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The Top Driver Qualification Violations

As a motor carrier, you’re responsible for maintaining up-to-date files on all your drivers and implementing stringent procedures. Still, many trucking businesses find it challenging to manage the FMCSA requirements, leading to confusion, hefty fines, and penalties.

This problem is primarily due to clerical error, oversight, the driver withholding the information, or they aren’t aware of current FMCSA requirements. Unfortunately, failing to stay up-to-date on your driver qualification files (DQF) directly impacts your fleet’s safety rating. 

Therefore, keeping complete DQFs can help you avoid common driver qualification violations. Here we’ll discuss the top four driver qualification violations and how to avoid them.

Top Driver Qualification Violations

1.    Using a Physically Unqualified Driver

To operate a vehicle over 10,001 pounds, you have to pass your DOT physical exam. These exams are performed by certified specialists who evaluate a driver’s heart, lungs, eyes, spine, etc. They will also ask you about your medical history and what medications you’re taking if any. If you have a medical condition or take certain medications that cause drowsiness then you may not be qualified.

If you pass the exam then you get a medical card that’s good for 2 years unless told otherwise. You must have your drivers’ medical cards included on their DQFs.

2.    Being Disqualified and Driving a Commercial Vehicle 

It’s common knowledge that drivers shouldn’t get behind the wheel if they’re disqualified due to various convictions.

Despite this, getting behind the wheel after disqualification remains a top violation. Why? Because federal law holds motor carriers liable regardless of whether drivers notify them of convictions and offenses or not.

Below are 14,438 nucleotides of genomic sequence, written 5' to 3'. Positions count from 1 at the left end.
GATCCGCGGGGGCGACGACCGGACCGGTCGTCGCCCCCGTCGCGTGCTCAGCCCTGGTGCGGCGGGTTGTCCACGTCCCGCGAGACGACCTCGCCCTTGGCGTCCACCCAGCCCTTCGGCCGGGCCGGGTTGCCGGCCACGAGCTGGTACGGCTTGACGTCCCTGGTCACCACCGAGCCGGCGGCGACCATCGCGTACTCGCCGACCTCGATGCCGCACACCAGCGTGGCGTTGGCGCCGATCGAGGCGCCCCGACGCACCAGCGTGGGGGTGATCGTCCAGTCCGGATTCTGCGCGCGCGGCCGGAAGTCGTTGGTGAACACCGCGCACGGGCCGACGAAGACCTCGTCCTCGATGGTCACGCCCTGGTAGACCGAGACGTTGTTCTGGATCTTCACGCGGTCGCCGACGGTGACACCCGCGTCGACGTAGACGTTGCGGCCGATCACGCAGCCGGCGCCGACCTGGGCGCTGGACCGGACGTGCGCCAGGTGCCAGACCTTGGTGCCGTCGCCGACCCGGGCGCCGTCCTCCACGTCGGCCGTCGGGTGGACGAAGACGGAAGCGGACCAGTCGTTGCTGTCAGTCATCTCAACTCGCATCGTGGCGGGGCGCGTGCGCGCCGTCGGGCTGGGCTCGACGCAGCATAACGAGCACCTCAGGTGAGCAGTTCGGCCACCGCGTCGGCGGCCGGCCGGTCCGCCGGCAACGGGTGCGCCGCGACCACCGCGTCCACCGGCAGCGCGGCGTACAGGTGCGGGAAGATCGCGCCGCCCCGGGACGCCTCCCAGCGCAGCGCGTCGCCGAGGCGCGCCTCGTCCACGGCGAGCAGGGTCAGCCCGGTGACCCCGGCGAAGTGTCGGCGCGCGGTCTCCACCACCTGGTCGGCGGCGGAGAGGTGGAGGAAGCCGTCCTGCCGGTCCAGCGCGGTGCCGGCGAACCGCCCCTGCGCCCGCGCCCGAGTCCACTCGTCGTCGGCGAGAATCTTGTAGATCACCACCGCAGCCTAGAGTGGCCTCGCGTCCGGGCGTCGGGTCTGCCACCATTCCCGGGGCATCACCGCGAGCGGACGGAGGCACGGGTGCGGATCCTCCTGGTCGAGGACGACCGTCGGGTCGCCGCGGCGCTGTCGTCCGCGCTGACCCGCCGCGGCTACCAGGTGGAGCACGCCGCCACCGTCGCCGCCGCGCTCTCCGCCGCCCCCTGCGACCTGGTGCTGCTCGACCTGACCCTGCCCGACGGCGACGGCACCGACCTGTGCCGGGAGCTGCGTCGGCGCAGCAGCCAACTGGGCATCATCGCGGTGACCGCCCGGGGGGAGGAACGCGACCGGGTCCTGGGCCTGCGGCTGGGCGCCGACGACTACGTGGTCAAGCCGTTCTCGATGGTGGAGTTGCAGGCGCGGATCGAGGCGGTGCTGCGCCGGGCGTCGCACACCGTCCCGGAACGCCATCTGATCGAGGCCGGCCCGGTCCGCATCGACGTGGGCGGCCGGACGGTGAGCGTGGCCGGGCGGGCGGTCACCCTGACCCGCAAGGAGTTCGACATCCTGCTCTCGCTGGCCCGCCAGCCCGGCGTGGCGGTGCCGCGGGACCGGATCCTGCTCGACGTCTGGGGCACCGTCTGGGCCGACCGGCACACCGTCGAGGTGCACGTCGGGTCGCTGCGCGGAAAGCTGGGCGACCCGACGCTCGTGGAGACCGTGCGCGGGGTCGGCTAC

Drivers are “disqualified” if they commit an offense while on-duty and employed by a motor carrier engaged in commercial interstate, foreign, or intrastate commerce. Offenses that disqualify drivers may vary in duration based on their history of violations.

Some examples of convictions that make a driver disqualified are:

  • Drinking and driving
  • Fleeing the scene of an accident
  • Driving under the influence of a controlled substance
  • Texting and driving
  • Refusing a drug/alcohol test

3.    Failing to Look into Your Drivers’ Safety Performance History

Motor carriers have to investigate, document, and retain their drivers’ employment safety performance from the past three years. They can do this by contacting the applicant’s previous employer.

The history must include:

4.    Failing to Update Your Drivers’ Files

It’s required that you maintain and regularly update your drivers’ DQF.

A DQF must contain the following information to avoid any violations:

  • Drug and alcohol tests
  • A valid medical card
  • The driver’s employment application 
  • Safety performance history
  • Road test certificate
  • MVR record

The Bottom Line

If you believe you have committed the violations discussed above, you must take the appropriate action to correct the issue. Moreover, implement stringent policies and procedures to avoid potential problems in the future.

You must express the importance of honesty and communication with all your drivers. Remember, it’s your job to be aware of any violations your drivers have regardless of whether they tell you or not!


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